By Mark Wyatt
They say there’s a better chance of being struck by lightning than becoming a Premier League footballer, yet every year a new generation of wannabe-superstars begin their journey down the most competitive career path in the UK.
Whilst the cameras are firmly fixated on the stars of English football’s most valued elite league (The Premier League recently sold 5 live packages of TV rights for £4.464bn to Sky and BT) there is next to no light shown onto the journey to becoming a professional football player.
Youth football has developed so much over the last 25 years that it’s now become a turf war between the top clubs to unearth the next ‘big thing’.
Soaring wages and bumper contracts are the outcome for these teenage players but with the cut-throat nature of the modern game it’s what happens when these players fall by the wayside that is of the biggest concern.
With the chance of success so slim, there are players cast aside at every age level all the time who are either too young to understand or too stubborn to accept that they won’t become professional players.
The academies that are tasked with producing the next wonder kids are acting in the interests of the club first and foremost but there is less and less regard for the children and teenagers that are released and forgotten about.
The added pressures that money has brought to the game means it is becoming more and more difficult for players to handle being dropped from their boyhood clubs and adjusting to life without football.
Dr Albert Barnes is the founder and CEO of Peace Enterprise, a community interest company that specifically deals with helping young people at risk of offending and ex-offenders who experience significant hardships at gaining sustainable employment.
Many of the people that have been helped by Peace Enterprise and Dr Barnes are well paid ex-football players who have been given ‘too much too soon’ and find themselves struggling financially, many of whom then resort to crime.
“Some of them call me at two or three in the morning with their problems, maybe they’ve had a fight with their girlfriend or they need some money.
“I always am there to listen to them and help them, not too many people are,” Dr Barnes said.
“At the end of the day it’s the money that does the talking. A 17-year-old being given £10,000 a week is crazy and they don’t know what to do all the time with that money,
“For me it’s all about one thing; parental guidance. It’s so important that parents support their child in this industry because without that, a player can lose his head very quickly.”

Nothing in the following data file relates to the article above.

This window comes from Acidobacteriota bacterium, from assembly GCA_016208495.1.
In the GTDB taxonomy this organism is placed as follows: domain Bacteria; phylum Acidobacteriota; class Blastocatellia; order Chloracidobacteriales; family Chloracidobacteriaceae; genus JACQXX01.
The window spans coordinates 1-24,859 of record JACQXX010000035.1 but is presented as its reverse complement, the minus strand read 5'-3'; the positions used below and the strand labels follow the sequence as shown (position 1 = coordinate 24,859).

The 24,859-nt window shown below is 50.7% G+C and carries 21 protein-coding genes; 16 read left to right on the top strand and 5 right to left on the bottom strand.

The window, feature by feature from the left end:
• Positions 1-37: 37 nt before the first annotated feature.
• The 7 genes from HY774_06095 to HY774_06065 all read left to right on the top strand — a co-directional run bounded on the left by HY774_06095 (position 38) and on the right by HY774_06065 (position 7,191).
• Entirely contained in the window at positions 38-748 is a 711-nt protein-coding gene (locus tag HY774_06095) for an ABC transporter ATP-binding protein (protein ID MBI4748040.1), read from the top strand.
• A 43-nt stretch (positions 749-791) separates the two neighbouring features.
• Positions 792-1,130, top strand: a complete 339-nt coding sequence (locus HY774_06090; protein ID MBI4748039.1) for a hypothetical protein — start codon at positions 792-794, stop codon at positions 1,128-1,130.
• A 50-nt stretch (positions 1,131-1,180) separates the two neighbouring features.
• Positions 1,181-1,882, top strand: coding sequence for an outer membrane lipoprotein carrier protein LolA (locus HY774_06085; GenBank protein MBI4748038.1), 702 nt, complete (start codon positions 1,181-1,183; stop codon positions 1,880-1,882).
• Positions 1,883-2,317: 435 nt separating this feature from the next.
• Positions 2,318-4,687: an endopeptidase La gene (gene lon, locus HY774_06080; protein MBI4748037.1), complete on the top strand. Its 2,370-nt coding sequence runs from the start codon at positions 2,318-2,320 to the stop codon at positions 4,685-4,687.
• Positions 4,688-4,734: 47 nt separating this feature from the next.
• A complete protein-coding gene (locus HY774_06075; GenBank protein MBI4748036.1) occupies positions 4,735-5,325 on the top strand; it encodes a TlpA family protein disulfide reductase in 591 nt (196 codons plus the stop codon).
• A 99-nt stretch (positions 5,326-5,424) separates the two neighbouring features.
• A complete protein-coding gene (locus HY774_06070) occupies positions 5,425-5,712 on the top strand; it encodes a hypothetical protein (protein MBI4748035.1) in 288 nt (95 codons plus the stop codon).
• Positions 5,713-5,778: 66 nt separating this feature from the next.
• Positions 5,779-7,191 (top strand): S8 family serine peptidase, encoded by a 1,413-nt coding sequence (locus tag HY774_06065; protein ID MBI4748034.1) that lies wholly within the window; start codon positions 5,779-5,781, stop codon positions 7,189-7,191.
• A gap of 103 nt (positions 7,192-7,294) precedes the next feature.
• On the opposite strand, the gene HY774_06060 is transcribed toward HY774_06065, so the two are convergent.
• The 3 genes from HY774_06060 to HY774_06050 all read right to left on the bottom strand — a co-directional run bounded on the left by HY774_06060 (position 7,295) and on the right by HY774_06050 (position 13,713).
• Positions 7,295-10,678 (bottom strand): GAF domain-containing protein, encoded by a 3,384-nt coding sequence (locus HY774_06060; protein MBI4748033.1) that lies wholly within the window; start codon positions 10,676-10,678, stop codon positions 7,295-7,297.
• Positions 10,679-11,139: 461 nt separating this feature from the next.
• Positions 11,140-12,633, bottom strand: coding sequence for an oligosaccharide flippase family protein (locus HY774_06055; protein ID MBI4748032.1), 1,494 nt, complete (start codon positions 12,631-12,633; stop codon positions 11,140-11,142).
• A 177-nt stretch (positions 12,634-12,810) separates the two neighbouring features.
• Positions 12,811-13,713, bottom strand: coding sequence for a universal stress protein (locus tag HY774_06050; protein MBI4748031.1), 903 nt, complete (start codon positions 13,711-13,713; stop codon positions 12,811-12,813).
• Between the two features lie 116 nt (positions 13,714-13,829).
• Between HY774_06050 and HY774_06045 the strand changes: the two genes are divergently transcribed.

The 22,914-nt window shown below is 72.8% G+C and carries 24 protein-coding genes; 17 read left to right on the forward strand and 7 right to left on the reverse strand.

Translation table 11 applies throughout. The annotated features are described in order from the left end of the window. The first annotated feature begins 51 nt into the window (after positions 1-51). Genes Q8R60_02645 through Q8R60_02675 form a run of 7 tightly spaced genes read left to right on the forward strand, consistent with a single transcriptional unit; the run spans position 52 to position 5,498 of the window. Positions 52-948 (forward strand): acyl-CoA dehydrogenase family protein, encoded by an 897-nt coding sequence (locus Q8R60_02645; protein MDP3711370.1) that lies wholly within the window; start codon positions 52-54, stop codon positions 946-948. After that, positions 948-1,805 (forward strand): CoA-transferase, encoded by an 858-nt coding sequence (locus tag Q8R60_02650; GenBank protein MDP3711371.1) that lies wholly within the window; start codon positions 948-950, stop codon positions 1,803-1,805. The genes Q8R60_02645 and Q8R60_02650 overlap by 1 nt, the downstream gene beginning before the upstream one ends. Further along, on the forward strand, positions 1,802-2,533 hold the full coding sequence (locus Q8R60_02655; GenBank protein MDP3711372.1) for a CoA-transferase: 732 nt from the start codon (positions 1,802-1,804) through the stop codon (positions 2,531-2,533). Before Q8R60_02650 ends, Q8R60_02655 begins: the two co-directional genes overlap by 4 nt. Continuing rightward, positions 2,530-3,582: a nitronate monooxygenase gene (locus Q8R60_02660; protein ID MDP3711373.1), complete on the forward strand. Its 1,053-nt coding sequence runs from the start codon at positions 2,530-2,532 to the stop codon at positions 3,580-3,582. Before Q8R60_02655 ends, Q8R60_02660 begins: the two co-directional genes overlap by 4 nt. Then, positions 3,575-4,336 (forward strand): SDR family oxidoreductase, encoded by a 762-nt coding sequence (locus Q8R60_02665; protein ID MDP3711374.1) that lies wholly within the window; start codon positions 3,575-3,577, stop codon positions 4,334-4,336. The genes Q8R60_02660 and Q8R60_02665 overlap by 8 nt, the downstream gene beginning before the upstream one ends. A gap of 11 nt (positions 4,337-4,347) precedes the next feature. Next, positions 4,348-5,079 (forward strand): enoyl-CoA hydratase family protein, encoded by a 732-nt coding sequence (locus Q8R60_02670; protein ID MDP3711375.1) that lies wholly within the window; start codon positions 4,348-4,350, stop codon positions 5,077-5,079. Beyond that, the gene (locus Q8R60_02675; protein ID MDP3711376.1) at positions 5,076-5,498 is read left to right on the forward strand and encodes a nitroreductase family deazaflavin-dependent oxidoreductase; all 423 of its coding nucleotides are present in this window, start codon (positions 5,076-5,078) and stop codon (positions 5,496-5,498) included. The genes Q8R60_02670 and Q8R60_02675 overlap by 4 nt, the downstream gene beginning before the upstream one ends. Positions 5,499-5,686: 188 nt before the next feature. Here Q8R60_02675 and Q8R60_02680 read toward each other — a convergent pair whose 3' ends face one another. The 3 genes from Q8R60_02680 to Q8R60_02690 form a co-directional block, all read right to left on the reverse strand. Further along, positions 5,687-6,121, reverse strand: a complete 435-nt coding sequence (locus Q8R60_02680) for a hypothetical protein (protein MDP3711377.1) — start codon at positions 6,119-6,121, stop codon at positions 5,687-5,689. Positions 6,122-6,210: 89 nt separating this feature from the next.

Dr Barnes and his charity have helped countless athletes over the years and his invaluable role in the sporting community should not be down-played.
Simply put, you can see why there is a very, very long list of ex-players who see ‘Barnsey’ as a father figure in the football world.
For Dr Barnes his job draws on personal experiences too, his son Aaron was released from the Arsenal youth academy at the age of 16 and now plays at Torquay United, on loan from League 2 outfit Colchester.
It’s been quite the journey for the now 21-year-old but he is now featuring regularly for the National League team and is thankful to be where he is.
“I’ve just worked as hard as I can really, I’m so glad to have my family and friends around me and supporting me and I can just do the best I can do for them. I’ve had a few setbacks during my time in football but they’ve motivated me to keep going.” Barnes said.
Having his dad to keep him on the right path seems to have been vital in Barnes’ career.
“There’s been times when I could’ve quit but he keeps encouraging me and supporting me. He knows so many people in the game too and he’s always working with ex-players so he’s got the first-hand experience that many players don’t ever get.”
As a product of the Arsenal academy Barnes has been involved in the football industry since the age of ten and has witnessed it’s harsh nature.
Of the 22 players that made up his youth team only a small handful are still playing and only one has remained at the club and has played in the Premier League, Ainsley Maitland-Niles.
And he was critical of the process used to forge his own career, arguing that playing in academies and youth teams could only take your career so far.
“In this country we pick up players at very young ages and we put them onto a conveyor belt to process them as if they are factory made. We tell them how to play and what they should iron out of their game.
“We’re not preparing our footballers healthily on or off the pitch by doing this.”
After leaving Arsenal, Barnes spent time at Charlton Athletic where he spent time in their youth teams regularly. Whilst there he met Ademola Lookman, currently playing in the German league with RB Leipzig on loan from Premier League Everton after he was signed for nearly £11m.
He was instantly identifiable on the pitch as he hadn’t ever been in an academy before.
“He played with that natural cuff and swagger that the academies try and beat out of you,” Barnes recalled.
“With Ademola he had come from such a raw background in terms of football ability and so he was different from the academy boys and he stood out.
“A lot of kids now are losing their love for the game because they’re being told what to do from such an early age and they hate it.
“You see kids who live and breathe football, they love the game but you can see sometimes the stress just drains the passion away from them and they end up hating the industry of it all so much that they want to quit.”
For Aaron and his father it’s been a very long road, one that has been littered with tough decisions and ‘make or break’ moments.
After a youth career that has stretched for over 11 years, Aaron can now finally make a name for himself playing regular football at a professional level, something that not too many people can say.